New, high-efficiency wood burning prefabs that are manufactured with quality metal, tightly fitting glass doors are available. They are energy efficient combustion designs that provide burn times and heat output comparable to a wood stove. If you still enjoy wood fires then why not consider a high-efficiency model that can help provide substantial heat when needed? This classification of wood burning fireplaces also uses upgraded chimney systems meant to withstand higher temperatures.

White Gas Log Fireplace - Bless Your Hearth - Laurens SC

Gas Fireplaces provide the beauty of real flames without the work and mess associated with burning firewood. Like wood burning fireplaces, gas models are classified as either “decorative” or “heater rated”. Heater rated models have a glass window instead of an open fire, protecting against contact with open flame. Most models also work during power outages, providing excellent backup emergency heat if you’ve chosen a heater rated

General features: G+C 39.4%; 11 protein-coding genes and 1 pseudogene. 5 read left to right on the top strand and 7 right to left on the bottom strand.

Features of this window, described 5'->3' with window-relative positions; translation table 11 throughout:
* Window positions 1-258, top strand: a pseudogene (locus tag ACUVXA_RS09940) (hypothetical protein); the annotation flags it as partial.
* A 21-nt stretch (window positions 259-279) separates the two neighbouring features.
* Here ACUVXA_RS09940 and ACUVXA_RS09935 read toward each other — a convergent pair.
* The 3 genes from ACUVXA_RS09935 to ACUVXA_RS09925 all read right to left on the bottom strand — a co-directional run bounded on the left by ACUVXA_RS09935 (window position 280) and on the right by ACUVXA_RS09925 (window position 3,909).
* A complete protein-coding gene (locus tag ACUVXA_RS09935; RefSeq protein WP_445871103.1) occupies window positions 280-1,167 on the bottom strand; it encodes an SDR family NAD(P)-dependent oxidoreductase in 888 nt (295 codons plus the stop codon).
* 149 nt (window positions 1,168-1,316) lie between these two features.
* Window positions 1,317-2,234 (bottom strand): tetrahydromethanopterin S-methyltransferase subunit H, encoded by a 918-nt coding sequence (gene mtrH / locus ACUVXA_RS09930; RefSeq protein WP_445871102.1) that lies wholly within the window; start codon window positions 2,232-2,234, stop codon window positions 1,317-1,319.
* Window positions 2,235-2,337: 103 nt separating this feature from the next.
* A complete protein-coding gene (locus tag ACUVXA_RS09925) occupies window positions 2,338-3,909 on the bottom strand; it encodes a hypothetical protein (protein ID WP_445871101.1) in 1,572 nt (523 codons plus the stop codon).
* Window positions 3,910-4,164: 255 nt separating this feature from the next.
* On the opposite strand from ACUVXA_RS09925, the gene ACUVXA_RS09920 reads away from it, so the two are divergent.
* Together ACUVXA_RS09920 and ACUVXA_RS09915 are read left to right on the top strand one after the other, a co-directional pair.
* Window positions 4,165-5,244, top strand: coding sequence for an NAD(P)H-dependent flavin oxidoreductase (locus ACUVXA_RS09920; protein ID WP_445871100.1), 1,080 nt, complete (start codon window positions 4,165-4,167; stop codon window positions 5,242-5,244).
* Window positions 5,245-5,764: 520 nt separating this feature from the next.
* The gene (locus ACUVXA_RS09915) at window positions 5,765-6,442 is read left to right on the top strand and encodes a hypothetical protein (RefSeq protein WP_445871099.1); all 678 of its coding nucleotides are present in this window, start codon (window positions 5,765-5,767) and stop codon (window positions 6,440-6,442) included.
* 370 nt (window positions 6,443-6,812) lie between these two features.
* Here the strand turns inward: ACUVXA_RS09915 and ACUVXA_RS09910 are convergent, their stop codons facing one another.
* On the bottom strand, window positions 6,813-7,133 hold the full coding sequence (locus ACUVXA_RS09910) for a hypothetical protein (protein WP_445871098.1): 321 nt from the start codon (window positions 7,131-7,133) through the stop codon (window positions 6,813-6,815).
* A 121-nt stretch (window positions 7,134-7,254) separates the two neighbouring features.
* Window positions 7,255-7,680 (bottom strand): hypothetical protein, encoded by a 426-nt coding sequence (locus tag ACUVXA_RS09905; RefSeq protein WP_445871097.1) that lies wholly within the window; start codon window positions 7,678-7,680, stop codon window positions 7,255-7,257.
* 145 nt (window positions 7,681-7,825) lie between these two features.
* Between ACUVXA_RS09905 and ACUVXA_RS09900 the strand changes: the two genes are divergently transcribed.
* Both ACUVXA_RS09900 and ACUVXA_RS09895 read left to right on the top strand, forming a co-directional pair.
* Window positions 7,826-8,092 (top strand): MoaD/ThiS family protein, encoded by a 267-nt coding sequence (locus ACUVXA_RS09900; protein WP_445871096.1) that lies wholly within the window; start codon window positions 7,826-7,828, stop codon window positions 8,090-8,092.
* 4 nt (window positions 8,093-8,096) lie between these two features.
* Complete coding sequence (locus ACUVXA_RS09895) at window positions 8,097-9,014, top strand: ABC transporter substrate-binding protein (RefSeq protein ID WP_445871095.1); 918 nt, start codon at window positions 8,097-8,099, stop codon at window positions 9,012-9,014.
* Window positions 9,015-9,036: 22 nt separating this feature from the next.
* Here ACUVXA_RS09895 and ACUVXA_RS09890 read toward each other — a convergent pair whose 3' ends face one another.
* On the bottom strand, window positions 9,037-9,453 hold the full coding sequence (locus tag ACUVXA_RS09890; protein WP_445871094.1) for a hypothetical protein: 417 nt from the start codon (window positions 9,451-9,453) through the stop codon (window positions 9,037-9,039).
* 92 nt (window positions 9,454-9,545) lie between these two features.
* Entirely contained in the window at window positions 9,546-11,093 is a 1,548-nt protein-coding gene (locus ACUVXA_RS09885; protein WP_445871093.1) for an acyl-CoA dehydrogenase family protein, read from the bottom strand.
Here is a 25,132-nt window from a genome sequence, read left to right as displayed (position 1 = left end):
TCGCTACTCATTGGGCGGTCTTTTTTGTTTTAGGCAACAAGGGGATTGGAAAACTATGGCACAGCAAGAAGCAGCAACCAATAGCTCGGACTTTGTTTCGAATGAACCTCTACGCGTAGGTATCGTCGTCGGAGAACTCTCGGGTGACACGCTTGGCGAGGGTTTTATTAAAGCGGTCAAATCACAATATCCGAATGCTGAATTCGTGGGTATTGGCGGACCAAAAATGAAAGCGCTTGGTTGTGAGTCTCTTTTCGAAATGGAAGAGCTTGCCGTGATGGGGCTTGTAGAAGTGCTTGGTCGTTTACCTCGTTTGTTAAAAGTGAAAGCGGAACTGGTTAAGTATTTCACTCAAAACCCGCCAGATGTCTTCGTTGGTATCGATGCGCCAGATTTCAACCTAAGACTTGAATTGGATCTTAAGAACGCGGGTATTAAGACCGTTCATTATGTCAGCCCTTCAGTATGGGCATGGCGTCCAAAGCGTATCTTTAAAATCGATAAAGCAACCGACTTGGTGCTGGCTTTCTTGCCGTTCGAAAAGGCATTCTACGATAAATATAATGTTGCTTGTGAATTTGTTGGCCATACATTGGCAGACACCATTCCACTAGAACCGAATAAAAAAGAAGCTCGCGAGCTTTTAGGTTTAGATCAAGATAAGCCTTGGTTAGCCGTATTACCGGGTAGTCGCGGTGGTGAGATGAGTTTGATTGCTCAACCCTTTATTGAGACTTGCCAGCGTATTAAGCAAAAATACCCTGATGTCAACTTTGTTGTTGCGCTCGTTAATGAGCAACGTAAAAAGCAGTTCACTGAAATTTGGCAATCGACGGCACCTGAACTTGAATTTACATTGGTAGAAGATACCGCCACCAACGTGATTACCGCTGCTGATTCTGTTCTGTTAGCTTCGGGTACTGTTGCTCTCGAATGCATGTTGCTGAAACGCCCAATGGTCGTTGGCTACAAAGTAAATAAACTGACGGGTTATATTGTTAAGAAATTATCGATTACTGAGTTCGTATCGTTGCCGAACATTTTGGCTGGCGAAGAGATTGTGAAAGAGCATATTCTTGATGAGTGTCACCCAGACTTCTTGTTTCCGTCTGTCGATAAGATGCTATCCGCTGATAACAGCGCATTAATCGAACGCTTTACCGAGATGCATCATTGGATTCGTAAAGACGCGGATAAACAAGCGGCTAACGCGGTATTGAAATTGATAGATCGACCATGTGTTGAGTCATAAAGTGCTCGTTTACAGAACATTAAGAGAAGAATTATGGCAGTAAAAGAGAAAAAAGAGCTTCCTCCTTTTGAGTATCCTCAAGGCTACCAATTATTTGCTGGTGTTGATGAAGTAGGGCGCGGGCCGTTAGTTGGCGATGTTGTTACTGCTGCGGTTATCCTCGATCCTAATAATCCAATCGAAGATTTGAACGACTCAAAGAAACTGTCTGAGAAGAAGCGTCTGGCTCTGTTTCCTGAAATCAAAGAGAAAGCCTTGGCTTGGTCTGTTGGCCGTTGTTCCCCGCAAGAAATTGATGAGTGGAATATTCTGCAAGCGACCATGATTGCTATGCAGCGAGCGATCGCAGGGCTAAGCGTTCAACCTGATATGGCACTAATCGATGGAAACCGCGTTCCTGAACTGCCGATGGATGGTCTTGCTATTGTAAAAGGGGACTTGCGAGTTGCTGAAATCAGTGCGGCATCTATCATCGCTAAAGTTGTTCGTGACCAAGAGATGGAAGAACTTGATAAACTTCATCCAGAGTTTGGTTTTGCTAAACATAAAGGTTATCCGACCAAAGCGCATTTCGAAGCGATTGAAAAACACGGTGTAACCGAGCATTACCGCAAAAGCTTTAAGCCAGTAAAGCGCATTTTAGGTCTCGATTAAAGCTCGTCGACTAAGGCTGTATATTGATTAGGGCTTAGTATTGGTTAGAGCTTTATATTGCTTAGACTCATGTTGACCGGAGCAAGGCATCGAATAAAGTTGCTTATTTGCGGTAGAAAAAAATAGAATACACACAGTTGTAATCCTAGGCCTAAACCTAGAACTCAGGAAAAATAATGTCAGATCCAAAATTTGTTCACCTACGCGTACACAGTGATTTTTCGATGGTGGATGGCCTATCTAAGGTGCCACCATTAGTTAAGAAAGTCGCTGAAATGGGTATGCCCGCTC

fireplace. Unlike wood burning fireplaces where the type, condition or amount of wood greatly affects heat output, gas fireplaces are designed to
withstand a maximum constant heat production so over firing isn’t a concern with this class of appliance. Heater rated gas fireplaces use the gas
more efficiently and transfer that heat to your living space, providing substantial heat when desired. Better models also offer thermostat controls that modulate the flame to adjust the heat output so you’re never too warm or too cold. Direct vent models, which use outdoor air for combustion, provide versatile installation and venting options where a wood burner couldn’t be used such as venting horizontally through an exterior wall.